The few that do, respect my wishes about not mentioning me and not posting any pictures with me in them.

          Every little bit helps.

          • So the facebook app steals the info instead for your shadow profile. The fact that you're hiding is part of your FB psych profile. Creeper stalkers gonna stalk.
        • by Anonymous Coward

          indeed people forget about shadow profiles,
          its not about if you use socialmedia but anybody you know who has your phone number(s) in their cellphone does, thanks to the apps trick of uploading the entire contact list Facebook now has your number and name/address, ahhh but you use a pseudonym 5/10 of your buddies put GoochPants as your name and not Jack Smith, no problem, Facebook can infer that GoochPants with the same phone number/address as you is really Jack Smith and voila, they know, and if you signup

    • Take a moment, if you will, to compare the two:

      Facebook knows what you look like Facebook knows your location Facebook knows who your friends are Facebook knows your interests Facebook knows if you're in a relationship or not

      He sees you when you're sleeping He knows when you're awake He knows if you've been bad or good

      There is but one inescapable conclusion: Mark Zuckerberg is Santa Claus .

      Definitely not. It has been thoroughly established that Zuckerberg has no concept of "good" or "bad" (i.e. morality).

      Also, no presents.

  • by JoeyRox ( 2711699 ) on Monday November 20, 2017 @11:10AM (#55586907)
    Facebook's entire business model is to sell targeted advertising. That requires huge amounts of data to be collected on its users. Asking Facebook to "regulate" itself by limiting the information it collects is akin to asking it to limit how much profit they make. It ain't going to happen.
    • Asking Facebook to "regulate" itself by limiting the information it collects is akin to asking it to limit how much profit they make. It ain't going to happen.

      Oh, see I read that and I thought about how we limited how much profit companies made making planes in WWII. The government just told them their max profit margins. Similarly, the government could just tell Facebook how creepy they were allowed to be.

    • Facebook's entire business model is to sell targeted advertising. That requires huge amounts of data to be collected on its users. Asking Facebook to "regulate" itself by limiting the information it collects is akin to asking it to limit how much profit they make. It ain't going to happen.

      Neither Facebook or the regulators can be counted on to do it, so I elected to take matters in my own hands. Since Facebook's profit model depends on targeted advertising using data collected from its users, I refused to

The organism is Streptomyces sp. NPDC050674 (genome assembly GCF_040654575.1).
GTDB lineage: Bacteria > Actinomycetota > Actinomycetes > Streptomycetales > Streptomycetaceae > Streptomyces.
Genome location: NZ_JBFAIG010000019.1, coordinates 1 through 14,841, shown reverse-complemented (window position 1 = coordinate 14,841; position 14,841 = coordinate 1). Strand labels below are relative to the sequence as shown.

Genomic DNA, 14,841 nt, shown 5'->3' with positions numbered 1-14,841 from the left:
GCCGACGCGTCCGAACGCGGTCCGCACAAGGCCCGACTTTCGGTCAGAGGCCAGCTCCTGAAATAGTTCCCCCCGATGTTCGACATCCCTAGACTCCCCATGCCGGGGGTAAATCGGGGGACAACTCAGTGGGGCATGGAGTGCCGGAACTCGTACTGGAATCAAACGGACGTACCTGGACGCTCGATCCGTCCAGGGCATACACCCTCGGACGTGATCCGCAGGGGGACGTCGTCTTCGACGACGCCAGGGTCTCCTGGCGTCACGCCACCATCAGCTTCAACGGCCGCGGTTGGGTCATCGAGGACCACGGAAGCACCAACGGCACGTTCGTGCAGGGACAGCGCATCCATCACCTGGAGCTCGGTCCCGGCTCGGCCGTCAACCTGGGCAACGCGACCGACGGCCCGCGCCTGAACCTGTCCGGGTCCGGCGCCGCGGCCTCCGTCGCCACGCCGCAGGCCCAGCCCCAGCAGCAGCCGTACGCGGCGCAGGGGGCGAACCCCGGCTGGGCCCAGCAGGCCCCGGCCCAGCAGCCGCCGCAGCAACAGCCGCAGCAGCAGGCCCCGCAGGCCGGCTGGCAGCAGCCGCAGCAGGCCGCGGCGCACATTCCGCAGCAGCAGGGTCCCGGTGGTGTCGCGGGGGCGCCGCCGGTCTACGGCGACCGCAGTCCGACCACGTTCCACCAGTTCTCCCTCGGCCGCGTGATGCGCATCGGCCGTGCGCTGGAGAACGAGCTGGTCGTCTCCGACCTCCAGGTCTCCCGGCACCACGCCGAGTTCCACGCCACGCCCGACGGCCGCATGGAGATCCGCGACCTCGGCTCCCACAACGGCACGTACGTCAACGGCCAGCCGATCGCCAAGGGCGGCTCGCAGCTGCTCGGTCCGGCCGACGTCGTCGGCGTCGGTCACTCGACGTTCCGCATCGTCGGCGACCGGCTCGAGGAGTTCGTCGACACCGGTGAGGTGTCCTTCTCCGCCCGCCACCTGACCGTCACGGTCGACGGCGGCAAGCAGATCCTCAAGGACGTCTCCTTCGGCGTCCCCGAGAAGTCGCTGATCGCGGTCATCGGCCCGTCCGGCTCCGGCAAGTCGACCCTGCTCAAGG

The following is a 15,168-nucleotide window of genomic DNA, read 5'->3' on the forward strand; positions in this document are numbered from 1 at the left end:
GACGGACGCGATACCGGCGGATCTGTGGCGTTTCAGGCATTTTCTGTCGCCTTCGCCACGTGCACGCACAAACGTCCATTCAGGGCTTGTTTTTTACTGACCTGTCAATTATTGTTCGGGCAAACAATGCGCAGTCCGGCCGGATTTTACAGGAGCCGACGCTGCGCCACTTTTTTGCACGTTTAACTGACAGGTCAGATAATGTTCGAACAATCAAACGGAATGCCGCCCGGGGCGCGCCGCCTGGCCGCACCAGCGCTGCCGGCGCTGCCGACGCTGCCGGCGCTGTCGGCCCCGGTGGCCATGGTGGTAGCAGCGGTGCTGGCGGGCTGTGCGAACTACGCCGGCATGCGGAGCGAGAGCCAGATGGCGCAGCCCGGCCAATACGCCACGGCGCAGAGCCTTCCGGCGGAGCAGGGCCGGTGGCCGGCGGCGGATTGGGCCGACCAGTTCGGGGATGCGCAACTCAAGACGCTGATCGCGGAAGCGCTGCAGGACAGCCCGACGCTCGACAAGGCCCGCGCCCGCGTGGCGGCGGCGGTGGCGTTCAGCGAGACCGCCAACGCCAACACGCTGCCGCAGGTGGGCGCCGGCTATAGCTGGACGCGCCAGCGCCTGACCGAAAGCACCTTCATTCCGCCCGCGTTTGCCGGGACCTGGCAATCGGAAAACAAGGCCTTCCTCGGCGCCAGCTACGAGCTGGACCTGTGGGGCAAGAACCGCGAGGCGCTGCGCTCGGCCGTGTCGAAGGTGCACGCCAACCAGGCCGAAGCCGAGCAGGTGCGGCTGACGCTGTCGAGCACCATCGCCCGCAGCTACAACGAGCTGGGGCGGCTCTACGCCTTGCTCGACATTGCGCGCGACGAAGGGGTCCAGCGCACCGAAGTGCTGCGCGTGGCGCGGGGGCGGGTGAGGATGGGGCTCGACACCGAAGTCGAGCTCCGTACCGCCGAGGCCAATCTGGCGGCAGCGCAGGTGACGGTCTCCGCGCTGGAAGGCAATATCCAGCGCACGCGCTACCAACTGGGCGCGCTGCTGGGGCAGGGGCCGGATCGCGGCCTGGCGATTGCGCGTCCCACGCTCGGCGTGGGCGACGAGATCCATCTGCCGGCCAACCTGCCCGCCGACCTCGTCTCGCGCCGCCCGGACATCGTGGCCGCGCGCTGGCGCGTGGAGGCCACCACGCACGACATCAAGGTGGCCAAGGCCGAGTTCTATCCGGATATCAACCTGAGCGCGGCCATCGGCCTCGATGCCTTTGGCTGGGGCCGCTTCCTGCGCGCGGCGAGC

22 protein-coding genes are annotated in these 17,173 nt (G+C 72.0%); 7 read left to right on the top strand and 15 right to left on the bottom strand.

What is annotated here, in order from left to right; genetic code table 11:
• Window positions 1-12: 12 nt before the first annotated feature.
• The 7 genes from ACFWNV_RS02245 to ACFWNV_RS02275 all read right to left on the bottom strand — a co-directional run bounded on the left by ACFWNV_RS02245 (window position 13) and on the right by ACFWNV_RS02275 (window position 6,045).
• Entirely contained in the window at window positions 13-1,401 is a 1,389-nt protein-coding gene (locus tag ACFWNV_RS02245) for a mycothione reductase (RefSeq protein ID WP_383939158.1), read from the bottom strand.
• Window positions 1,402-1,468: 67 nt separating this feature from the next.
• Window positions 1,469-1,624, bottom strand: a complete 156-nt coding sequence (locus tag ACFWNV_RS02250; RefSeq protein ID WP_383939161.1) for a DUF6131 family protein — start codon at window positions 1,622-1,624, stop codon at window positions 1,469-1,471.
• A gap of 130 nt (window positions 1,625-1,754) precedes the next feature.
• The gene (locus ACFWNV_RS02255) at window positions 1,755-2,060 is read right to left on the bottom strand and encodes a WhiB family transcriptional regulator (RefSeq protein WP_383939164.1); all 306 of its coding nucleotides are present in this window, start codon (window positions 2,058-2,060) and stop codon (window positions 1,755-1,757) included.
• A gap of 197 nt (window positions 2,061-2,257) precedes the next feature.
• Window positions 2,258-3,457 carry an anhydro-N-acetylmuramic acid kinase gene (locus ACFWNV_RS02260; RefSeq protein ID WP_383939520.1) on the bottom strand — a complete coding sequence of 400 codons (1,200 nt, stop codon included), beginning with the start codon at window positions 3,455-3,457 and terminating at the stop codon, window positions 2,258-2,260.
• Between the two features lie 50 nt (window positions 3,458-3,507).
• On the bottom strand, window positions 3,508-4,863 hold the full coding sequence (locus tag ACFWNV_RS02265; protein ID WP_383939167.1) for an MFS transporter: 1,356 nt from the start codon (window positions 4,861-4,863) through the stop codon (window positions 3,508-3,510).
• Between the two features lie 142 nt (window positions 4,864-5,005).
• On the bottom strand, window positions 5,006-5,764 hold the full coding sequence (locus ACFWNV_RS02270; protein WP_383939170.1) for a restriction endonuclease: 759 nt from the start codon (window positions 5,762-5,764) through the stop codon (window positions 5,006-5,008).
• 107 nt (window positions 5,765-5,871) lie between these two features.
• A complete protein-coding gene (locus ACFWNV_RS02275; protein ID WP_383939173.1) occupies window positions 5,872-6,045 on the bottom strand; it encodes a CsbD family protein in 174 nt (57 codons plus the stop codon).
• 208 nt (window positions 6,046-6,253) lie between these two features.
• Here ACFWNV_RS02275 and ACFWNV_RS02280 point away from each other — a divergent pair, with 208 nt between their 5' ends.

• by xxxJonBoyxxx ( 565205 ) on Monday November 20, 2017 @11:12AM (#55586929)
    When someone uses that phrase, they are implicitly suggesting that you agree that X needs to be regulated.

    >> That means it has no incentive to police the collection or use of that data -- except when negative press or regulators are involved

    I think you forgot about legal recourse. A couple of civil class action lawsuits could also alter behavior. There's also the possibility that people will leave Facebook en masse (and it may already be happening for anyone under 30 - I know my kid's Facebook accounts are not where they are on social media), leaving Facebook with a lock on GenX/Boomers only.

    >> Facebook needs to be regulated more tightly, or broken up so that no single entity controls all of its data.

    I hope you realize that your two suggestions are at odds: one would keep all your browsing in one AlGore-quality lock-box, regulated by a government privacy agency (heh), while the other would scatter copies of all your browsing to many entities who would each develop their own slightly-imperfect picture of you. Also, I hope you understand that the real situation is really pretty close to #2 today.

    Personally, I'd rather keep regulators OUT of the picture and let Facebook live or die organically; otherwise, I could see a system where regulators keep Facebook propped up twenty years from now because they are the officially-approved gold-star social media provider.
    • by Immerman ( 2627577 ) on Monday November 20, 2017 @11:30AM (#55587053)

      And of course they make no mention of option 3, which avoids both problems and actually protects user privacy: banning the collection of large amounts of data about large numbers of users in the first place.

      Of course that would mean eliminating an extremely profitable and increasingly popular business model - but it's not at all clear that the existence of such businesses offers any benefit to society to justify the many risks they inherently create.

      • by cayenne8 ( 626475 ) on Monday November 20, 2017 @11:37AM (#55587121) Homepage Journal